I could find my sapsuckers at almost any hour of the day because one or two were almost always on the tree - clinging to the trunk. We have only one birch in our yard and I've read that this is a favorite of sapsuckers. They also like red maples and hemlocks.

I wrote about the sapsucker on my blog a few weeks ago and my neighbor said it cleared up a mystery for her, because one of her struggling ornamentals was covered with holes as well, and sapsuckers were tending them. She hadn't identified the unfamiliar bird.

As we move into mid-September, sightings of the sapsuckers are becoming much more rare. I've watched the brown juveniles turn increasingly red. They are nowhere near as striking as the adults, but clearly transforming themselves before my eyes.

I expect I'll see little or nothing more of them until perhaps some frigid afternoon next winter when severe weather drives them down to the lowlands in search of fruit. In years past I've watched them cling to our snow-covered huckleberry bushes and strip the fall's crop of berries. They'll be welcome here.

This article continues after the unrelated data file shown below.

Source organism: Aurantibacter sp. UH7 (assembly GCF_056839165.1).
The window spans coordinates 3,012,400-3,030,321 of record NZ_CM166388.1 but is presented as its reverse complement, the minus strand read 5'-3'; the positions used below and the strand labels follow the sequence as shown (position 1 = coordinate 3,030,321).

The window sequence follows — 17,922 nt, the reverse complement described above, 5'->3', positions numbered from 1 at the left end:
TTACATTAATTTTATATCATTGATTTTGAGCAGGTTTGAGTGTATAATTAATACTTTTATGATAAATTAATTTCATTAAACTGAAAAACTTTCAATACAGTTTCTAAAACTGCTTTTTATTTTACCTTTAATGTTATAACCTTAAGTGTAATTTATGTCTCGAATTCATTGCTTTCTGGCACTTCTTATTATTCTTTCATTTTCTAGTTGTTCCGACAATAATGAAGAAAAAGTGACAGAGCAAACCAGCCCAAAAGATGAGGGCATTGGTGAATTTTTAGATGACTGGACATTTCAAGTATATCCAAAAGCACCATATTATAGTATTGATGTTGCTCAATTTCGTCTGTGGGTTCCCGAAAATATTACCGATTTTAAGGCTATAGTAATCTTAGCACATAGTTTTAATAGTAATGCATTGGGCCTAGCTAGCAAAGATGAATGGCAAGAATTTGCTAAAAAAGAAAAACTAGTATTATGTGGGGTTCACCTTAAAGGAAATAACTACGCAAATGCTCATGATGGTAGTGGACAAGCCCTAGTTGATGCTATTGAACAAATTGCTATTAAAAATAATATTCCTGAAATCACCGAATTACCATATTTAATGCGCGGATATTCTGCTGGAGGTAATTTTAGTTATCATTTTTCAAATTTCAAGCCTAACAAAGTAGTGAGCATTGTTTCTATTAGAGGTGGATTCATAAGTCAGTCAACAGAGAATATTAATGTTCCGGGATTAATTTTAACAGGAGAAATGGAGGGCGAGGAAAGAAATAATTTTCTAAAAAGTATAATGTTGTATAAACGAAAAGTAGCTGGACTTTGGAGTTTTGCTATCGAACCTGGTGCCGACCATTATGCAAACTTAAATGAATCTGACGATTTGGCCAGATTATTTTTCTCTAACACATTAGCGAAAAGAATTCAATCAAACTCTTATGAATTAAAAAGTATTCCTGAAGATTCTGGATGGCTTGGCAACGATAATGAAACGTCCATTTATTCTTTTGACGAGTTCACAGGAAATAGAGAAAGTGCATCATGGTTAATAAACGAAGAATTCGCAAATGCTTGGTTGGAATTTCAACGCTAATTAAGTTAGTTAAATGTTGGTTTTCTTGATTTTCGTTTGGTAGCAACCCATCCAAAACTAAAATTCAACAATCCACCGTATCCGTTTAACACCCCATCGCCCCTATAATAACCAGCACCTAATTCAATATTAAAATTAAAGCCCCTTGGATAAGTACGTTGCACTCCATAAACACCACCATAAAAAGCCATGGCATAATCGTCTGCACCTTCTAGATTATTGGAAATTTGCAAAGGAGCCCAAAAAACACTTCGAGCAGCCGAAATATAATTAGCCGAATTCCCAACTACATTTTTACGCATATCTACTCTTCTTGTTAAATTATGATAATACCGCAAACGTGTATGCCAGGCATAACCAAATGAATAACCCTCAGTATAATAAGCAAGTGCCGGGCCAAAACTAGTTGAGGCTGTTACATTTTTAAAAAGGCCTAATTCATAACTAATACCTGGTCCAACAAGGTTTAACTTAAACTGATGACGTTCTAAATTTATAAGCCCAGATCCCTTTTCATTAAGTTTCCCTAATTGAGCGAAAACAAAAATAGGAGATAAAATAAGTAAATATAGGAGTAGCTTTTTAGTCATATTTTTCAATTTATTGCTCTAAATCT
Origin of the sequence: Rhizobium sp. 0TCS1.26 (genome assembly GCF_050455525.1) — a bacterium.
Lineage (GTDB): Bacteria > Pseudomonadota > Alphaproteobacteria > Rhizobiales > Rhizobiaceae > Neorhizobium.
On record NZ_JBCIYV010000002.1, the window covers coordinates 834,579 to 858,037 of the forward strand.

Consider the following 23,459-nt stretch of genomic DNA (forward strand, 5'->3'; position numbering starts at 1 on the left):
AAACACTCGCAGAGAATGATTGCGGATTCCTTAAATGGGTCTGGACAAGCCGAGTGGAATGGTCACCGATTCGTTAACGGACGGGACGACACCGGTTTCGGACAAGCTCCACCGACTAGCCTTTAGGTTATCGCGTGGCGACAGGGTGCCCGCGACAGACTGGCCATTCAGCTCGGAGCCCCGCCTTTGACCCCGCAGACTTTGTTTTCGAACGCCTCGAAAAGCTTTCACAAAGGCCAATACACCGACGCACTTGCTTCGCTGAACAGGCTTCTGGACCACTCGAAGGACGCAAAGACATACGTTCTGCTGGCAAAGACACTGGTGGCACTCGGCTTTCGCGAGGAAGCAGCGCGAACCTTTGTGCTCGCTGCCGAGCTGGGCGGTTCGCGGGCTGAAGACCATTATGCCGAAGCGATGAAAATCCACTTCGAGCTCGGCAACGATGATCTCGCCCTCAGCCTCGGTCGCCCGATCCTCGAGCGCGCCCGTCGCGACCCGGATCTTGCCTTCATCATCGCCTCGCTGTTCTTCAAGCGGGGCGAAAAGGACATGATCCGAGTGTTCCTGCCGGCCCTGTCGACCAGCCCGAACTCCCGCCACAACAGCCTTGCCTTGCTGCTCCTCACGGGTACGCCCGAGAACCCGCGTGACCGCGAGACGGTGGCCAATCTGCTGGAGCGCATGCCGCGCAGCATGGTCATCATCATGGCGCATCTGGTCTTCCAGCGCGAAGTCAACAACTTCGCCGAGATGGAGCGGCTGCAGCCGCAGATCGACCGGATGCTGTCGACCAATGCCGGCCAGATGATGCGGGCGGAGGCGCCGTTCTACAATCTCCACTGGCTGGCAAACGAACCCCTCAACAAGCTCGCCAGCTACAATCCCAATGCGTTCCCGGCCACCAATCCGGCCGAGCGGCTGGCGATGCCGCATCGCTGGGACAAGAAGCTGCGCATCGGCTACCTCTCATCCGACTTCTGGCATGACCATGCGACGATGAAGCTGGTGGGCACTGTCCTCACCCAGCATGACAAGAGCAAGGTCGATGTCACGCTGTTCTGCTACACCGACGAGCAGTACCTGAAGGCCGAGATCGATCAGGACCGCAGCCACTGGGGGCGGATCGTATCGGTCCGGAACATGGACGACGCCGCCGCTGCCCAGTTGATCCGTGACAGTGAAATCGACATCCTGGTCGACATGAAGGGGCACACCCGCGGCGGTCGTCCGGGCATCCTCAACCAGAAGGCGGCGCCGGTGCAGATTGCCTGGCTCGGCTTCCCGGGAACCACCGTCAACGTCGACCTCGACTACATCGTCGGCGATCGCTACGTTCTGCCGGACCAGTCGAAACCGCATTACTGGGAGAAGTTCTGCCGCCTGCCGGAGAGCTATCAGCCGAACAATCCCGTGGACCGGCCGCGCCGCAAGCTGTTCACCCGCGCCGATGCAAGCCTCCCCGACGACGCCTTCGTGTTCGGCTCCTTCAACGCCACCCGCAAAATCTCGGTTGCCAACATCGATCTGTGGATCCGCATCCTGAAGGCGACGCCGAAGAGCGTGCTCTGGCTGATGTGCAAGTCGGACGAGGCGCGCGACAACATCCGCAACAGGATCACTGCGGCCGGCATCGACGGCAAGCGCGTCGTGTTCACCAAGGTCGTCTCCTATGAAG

Note: Click the link to visit Dan Pedersen's blog, http://pedersenwrites.blogspot.com/. To receive a link by email each time he posts, send your request to dogwood@whidbey,com 

By The Bay:

Our local Seattle author, Woody Wheeler, has just announced that the debut of his new book, "Look Up! Birds and Other Natural Wonders Just Outside Your Window" will take place in October at the Ridgefield National Wildlife Refuge. You can learn more about the book at:

If you look close I have heard you might even find one of my photos in the book. (I just ordered my copy, but it has not arrived yet.)

A Parting Shot:

While visiting Dan's place I happened to catch one of the Sapsuckers in action and thought you might enjoy the photo.

By the way I have never seen a Sapsucker in or around Union Bay. If you are aware of one in the area I would love to here all about it! 

Have a great day on Union Bay…where nature lives in the city!


Saturday, September 6, 2014

The Mystery of Great Expectations

The Great Blue Heron is the official bird of Seattle. You can read more facts about the Great Blue Heron on the Seattle Audobon site and at the Cornell Lab of Ornithology. This heron was seen yesterday stalking about among the lily pads just south of 520. One of the questions that came to mind was how old is this heron?